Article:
Sybil Clark Amuti: “Vision ”

Vision — I am a firm believer that a founder’s primary role is to sell the vision to as many people as possible, but oftentimes we get so tangled in the process that we forget to focus on our “Why.” I teach all of the founders in The Great Girlfriends community to share their vision and ask […]

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Vision — I am a firm believer that a founder’s primary role is to sell the vision to as many people as possible, but oftentimes we get so tangled in the process that we forget to focus on our “Why.” I teach all of the founders in The Great Girlfriends community to share their vision and ask others to share their vision as well.


As a part of our series about “Why We Need More Women Founders”, I had the pleasure of interviewing Sybil Clark Amuti.


Thank you so much for doing this with us! Before we dig in, our readers would like to get to know you a bit more. Can you tell us a bit about your “backstory”? What led you to this particular career path?

Absolutely! My back story is full of winding roads, twists, turns, and “ah-ha” moments! I was born and raised in Memphis, TN, to two middle-class parents and four siblings. At the age of 5, I saw myself becoming a Soul Train Dancer, realizing later that I was on a quest to see other people find a safe space to enjoy individuality and the human spirit. In my quest to become a Soul Train dancer, I learned that I wasn’t old enough nor could I dance enough to be on Soul Train; however, I could BE a safe space where people could enjoy individuality and the connection through the human spirit. It took me going through bullying, sexual assault, depression, self-rejection, and years of shame to realize that there is no greater sacred space than the one you create in your own heart. I studied urban planning at Dillard University and earned my master’s degree from Columbia University in the City of New York; however, I found myself planted in marketing meetings where teams asked big questions about human behavior that help support retail establishments develop locations in urban areas. As an urban planner, I was excited to help answer the big question of “How do we meet people where they are and offer them what they need?” That question broadened my heart’s desire to be a bridge for human connection and find more ways to offer solutions to women right where they are giving them what they need.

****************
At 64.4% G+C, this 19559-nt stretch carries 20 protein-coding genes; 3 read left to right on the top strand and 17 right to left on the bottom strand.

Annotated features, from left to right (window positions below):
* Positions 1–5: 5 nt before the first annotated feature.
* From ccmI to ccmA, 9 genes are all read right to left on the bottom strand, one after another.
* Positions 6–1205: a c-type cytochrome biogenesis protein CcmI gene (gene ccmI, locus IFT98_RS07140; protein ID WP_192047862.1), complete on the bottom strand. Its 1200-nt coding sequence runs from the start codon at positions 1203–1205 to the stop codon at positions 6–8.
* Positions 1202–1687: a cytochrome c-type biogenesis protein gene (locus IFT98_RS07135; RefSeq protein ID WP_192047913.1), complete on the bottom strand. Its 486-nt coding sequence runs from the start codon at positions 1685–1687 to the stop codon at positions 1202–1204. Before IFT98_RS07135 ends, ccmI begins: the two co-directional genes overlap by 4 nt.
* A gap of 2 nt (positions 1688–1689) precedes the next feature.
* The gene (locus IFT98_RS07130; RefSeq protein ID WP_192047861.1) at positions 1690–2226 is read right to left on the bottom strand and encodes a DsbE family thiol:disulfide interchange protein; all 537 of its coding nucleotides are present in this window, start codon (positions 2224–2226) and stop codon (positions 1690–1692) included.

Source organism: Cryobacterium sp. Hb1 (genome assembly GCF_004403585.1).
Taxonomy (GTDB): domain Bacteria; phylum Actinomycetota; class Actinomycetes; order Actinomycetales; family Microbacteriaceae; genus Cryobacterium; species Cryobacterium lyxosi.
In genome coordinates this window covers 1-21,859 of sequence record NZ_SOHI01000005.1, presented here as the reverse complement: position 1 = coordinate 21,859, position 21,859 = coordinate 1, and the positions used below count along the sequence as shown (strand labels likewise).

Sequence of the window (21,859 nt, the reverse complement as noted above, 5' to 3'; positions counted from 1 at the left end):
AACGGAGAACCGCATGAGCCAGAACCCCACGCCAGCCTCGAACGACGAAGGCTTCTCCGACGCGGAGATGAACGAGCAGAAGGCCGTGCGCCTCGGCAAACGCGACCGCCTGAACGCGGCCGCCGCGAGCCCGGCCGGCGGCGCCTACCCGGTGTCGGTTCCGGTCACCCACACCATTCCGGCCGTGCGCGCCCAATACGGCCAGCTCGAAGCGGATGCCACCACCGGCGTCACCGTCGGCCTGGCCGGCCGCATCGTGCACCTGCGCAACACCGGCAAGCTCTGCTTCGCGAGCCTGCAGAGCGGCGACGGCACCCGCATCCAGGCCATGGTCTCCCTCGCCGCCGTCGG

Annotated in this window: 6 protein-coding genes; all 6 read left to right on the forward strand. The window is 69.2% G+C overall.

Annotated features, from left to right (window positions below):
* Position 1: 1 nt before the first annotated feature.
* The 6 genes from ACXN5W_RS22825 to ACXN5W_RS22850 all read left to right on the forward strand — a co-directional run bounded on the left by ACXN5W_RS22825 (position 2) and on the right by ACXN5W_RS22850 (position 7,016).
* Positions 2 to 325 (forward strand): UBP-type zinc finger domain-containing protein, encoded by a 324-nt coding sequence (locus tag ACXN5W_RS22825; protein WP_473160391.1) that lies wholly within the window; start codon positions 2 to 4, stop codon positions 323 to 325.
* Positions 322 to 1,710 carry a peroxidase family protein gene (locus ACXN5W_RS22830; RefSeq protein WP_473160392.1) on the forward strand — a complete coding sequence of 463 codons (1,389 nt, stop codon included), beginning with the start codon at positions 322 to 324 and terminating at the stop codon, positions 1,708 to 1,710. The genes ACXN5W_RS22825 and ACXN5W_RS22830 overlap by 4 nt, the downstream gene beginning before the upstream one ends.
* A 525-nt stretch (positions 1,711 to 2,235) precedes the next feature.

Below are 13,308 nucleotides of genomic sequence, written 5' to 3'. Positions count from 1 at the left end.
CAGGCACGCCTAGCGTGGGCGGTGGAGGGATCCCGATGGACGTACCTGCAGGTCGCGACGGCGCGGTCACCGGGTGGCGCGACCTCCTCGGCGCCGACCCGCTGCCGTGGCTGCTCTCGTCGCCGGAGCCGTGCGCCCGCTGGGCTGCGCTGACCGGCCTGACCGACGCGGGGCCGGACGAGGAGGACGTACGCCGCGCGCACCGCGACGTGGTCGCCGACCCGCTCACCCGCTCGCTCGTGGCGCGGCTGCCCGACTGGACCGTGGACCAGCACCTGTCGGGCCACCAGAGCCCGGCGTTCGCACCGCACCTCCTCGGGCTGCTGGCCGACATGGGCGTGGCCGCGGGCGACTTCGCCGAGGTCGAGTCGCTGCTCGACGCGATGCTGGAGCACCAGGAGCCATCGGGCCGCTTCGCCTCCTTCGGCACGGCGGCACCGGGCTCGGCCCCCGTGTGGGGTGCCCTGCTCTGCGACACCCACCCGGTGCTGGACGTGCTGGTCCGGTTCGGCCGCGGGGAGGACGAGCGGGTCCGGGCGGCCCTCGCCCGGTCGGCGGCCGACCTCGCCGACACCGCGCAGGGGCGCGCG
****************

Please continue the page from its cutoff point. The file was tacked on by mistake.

In 2015 I shared my mission with a great girlfriend, and she was equally as excited as I was about creating a podcast where we could provide a safe space to learn, grow, and connect with content, community and culture. We wanted to offer mentorship on the go, and podcasts had been that very solution for both of us. We were entirely virgin for new media and had zero knowledge about what the process would entail. BUT, we had a vision and a beating heart for the mission that I continue to carry today. Now, what started as a podcast has become a community of women worldwide who believe in the power of supercharged relationships first with themself and then with others. And here I am, six years into a brand that I am devoted to and passionate about sharing with the world. I am so honored to see The Great Girlfriends podcast reach over 100 countries, 178 US markets, over 20,000 downloaders each month, an annual conference, virtual events throughout the year, and products that power the human spirit!

Can you share the most interesting story that happened to you since you began leading your company?